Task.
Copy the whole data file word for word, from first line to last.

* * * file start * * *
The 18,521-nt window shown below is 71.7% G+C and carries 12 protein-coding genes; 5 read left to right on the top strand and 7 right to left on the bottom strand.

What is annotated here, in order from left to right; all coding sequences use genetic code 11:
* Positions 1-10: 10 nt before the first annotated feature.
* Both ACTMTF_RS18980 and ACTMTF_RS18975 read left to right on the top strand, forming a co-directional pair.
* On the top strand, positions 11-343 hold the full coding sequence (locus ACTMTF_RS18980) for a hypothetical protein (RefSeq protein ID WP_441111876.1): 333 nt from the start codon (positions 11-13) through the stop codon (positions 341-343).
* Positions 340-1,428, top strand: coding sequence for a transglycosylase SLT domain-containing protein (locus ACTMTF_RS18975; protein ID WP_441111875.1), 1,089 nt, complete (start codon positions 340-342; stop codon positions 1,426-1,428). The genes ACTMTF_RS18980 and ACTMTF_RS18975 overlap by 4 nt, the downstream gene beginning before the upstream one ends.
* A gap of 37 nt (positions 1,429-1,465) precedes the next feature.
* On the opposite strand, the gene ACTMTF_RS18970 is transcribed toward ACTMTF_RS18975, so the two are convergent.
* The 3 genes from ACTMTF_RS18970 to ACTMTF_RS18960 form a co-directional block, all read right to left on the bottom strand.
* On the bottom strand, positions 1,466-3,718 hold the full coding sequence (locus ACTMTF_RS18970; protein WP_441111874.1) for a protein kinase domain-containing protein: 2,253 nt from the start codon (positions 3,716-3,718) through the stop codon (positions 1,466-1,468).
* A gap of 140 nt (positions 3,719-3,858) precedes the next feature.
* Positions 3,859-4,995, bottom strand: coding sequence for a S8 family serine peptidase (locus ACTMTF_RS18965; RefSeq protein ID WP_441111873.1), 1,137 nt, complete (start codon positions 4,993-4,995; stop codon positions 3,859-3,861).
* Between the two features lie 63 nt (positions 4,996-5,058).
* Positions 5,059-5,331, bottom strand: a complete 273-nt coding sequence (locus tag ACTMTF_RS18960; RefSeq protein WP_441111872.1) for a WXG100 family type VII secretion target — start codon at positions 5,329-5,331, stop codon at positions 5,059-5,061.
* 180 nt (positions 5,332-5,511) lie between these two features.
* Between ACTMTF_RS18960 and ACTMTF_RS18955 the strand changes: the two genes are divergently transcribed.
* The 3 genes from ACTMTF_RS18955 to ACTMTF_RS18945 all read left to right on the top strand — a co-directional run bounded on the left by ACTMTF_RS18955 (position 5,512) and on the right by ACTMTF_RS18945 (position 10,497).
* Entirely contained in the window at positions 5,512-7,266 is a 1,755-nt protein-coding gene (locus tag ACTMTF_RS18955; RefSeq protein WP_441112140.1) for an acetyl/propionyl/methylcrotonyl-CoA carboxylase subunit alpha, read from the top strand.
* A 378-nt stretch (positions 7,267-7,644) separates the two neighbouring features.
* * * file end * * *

The 18,521-nt window shown below is 71.7% G+C and carries 12 protein-coding genes; 5 read left to right on the top strand and 7 right to left on the bottom strand.

What is annotated here, in order from left to right; all coding sequences use genetic code 11:
* Positions 1-10: 10 nt before the first annotated feature.
* Both ACTMTF_RS18980 and ACTMTF_RS18975 read left to right on the top strand, forming a co-directional pair.
* On the top strand, positions 11-343 hold the full coding sequence (locus ACTMTF_RS18980) for a hypothetical protein (RefSeq protein ID WP_441111876.1): 333 nt from the start codon (positions 11-13) through the stop codon (positions 341-343).
* Positions 340-1,428, top strand: coding sequence for a transglycosylase SLT domain-containing protein (locus ACTMTF_RS18975; protein ID WP_441111875.1), 1,089 nt, complete (start codon positions 340-342; stop codon positions 1,426-1,428). The genes ACTMTF_RS18980 and ACTMTF_RS18975 overlap by 4 nt, the downstream gene beginning before the upstream one ends.
* A gap of 37 nt (positions 1,429-1,465) precedes the next feature.
* On the opposite strand, the gene ACTMTF_RS18970 is transcribed toward ACTMTF_RS18975, so the two are convergent.
* The 3 genes from ACTMTF_RS18970 to ACTMTF_RS18960 form a co-directional block, all read right to left on the bottom strand.
* On the bottom strand, positions 1,466-3,718 hold the full coding sequence (locus ACTMTF_RS18970; protein WP_441111874.1) for a protein kinase domain-containing protein: 2,253 nt from the start codon (positions 3,716-3,718) through the stop codon (positions 1,466-1,468).
* A gap of 140 nt (positions 3,719-3,858) precedes the next feature.
* Positions 3,859-4,995, bottom strand: coding sequence for a S8 family serine peptidase (locus ACTMTF_RS18965; RefSeq protein ID WP_441111873.1), 1,137 nt, complete (start codon positions 4,993-4,995; stop codon positions 3,859-3,861).
* Between the two features lie 63 nt (positions 4,996-5,058).
* Positions 5,059-5,331, bottom strand: a complete 273-nt coding sequence (locus tag ACTMTF_RS18960; RefSeq protein WP_441111872.1) for a WXG100 family type VII secretion target — start codon at positions 5,329-5,331, stop codon at positions 5,059-5,061.
* 180 nt (positions 5,332-5,511) lie between these two features.
* Between ACTMTF_RS18960 and ACTMTF_RS18955 the strand changes: the two genes are divergently transcribed.
* The 3 genes from ACTMTF_RS18955 to ACTMTF_RS18945 all read left to right on the top strand — a co-directional run bounded on the left by ACTMTF_RS18955 (position 5,512) and on the right by ACTMTF_RS18945 (position 10,497).
* Entirely contained in the window at positions 5,512-7,266 is a 1,755-nt protein-coding gene (locus tag ACTMTF_RS18955; RefSeq protein WP_441112140.1) for an acetyl/propionyl/methylcrotonyl-CoA carboxylase subunit alpha, read from the top strand.
* A 378-nt stretch (positions 7,267-7,644) separates the two neighbouring features.